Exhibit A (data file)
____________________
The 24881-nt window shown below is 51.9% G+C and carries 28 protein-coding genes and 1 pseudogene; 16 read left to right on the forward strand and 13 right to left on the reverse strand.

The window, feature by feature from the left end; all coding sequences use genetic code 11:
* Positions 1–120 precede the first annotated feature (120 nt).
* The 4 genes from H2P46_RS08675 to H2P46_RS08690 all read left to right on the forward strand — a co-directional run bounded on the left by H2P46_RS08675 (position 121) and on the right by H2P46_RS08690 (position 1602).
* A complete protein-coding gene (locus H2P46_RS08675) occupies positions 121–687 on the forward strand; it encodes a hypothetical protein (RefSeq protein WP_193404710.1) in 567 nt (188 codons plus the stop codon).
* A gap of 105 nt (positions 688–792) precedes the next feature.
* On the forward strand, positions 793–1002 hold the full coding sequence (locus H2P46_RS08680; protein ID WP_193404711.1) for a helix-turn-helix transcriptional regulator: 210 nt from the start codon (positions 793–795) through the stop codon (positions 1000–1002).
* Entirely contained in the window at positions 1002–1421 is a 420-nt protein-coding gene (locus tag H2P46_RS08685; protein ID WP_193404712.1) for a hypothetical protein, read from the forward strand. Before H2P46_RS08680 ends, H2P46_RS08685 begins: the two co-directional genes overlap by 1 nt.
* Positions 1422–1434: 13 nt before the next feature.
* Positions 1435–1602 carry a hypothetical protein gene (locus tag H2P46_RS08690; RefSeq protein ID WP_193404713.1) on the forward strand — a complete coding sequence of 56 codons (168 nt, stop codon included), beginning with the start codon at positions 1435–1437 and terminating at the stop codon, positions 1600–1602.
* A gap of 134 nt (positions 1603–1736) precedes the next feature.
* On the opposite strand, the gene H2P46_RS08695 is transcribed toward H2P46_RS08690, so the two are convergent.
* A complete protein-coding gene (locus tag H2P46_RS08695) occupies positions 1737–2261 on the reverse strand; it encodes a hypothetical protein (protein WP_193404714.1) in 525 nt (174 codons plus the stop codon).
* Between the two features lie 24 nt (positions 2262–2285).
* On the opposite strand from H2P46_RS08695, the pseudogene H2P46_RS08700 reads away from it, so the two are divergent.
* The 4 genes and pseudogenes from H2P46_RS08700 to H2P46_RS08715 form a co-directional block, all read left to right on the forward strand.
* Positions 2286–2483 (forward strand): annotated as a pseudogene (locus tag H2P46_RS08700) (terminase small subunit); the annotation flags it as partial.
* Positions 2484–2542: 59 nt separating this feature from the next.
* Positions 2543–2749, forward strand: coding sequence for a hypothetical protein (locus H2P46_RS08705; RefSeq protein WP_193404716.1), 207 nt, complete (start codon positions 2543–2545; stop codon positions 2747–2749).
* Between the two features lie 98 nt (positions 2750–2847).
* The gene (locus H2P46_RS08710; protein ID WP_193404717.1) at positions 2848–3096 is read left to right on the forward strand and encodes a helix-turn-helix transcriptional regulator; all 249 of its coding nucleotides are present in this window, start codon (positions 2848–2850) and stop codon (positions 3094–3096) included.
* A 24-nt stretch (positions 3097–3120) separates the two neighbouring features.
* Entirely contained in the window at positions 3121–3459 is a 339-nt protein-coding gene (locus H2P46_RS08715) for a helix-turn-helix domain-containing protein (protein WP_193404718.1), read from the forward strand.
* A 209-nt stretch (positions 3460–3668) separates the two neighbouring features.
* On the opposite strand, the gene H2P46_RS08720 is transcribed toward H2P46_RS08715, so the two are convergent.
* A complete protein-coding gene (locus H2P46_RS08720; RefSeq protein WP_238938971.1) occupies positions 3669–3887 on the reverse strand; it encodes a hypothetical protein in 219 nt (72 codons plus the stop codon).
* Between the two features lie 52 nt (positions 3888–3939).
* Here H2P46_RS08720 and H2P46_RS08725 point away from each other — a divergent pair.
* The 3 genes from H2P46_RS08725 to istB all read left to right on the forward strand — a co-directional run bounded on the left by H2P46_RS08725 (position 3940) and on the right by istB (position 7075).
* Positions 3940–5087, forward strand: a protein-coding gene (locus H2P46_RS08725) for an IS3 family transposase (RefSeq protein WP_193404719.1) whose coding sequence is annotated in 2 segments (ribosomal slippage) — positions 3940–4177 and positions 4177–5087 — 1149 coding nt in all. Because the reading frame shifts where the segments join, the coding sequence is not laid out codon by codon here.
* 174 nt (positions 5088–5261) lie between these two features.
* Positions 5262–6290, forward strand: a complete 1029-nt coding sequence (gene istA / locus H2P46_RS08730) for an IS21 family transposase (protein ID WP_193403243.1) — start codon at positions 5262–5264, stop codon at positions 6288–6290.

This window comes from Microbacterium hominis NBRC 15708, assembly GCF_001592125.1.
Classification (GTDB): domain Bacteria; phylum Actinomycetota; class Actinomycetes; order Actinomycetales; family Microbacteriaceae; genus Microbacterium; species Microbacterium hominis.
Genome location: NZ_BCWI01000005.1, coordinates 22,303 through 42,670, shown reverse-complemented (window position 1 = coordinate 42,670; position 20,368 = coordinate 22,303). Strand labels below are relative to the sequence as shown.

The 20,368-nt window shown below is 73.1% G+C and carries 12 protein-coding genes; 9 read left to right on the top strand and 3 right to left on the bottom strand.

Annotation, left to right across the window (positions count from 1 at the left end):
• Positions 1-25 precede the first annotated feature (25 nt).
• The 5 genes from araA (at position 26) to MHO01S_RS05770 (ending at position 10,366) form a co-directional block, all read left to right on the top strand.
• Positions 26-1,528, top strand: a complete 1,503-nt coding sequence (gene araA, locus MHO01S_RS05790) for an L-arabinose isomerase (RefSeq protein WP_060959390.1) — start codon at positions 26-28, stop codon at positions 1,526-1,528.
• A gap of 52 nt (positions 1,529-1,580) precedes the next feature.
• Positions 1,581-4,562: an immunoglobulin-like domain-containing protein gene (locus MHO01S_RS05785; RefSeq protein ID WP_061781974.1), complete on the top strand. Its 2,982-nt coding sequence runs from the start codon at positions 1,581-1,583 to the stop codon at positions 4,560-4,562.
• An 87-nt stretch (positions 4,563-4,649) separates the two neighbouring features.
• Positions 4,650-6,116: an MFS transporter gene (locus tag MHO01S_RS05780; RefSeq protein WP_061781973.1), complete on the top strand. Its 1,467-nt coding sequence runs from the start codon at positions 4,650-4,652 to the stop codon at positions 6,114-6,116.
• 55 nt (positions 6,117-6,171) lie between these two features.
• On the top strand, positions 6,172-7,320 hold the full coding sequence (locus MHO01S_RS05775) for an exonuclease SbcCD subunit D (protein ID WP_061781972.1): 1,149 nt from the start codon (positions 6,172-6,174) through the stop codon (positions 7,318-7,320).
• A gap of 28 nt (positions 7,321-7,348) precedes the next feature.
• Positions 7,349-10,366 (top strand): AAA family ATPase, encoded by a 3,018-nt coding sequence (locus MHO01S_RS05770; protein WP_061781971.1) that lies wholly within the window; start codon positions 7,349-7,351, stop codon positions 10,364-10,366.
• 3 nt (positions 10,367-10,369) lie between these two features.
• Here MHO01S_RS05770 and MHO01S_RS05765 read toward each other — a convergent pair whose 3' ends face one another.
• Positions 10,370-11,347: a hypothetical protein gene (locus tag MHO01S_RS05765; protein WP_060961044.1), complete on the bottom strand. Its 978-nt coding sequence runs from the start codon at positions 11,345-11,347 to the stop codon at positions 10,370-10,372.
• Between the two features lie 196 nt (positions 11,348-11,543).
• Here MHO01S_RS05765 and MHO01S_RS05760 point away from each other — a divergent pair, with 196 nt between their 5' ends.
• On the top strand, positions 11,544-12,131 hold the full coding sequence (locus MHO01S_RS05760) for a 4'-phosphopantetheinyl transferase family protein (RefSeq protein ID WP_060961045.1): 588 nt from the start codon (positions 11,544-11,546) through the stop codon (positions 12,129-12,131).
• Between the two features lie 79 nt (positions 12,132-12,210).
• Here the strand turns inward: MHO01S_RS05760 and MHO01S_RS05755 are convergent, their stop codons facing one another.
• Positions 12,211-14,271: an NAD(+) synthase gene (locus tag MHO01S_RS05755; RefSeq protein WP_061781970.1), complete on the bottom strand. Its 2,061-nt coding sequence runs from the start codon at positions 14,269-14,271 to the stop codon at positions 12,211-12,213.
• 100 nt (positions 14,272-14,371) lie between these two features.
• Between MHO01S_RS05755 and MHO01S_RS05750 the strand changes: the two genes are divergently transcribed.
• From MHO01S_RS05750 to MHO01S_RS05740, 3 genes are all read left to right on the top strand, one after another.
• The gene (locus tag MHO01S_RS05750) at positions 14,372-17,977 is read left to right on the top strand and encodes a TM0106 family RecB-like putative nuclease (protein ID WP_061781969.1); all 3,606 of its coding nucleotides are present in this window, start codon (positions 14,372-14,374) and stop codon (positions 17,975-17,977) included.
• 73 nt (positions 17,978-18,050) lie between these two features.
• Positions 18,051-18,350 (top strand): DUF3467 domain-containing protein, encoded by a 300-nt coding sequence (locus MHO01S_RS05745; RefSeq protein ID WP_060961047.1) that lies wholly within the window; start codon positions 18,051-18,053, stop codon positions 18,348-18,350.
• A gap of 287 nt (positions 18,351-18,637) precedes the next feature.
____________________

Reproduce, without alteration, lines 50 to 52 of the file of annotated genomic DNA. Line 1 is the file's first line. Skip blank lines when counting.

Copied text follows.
• Here MHO01S_RS05770 and MHO01S_RS05765 read toward each other — a convergent pair whose 3' ends face one another.
• Positions 10,370-11,347: a hypothetical protein gene (locus tag MHO01S_RS05765; protein WP_060961044.1), complete on the bottom strand. Its 978-nt coding sequence runs from the start codon at positions 11,345-11,347 to the stop codon at positions 10,370-10,372.
• Between the two features lie 196 nt (positions 11,348-11,543).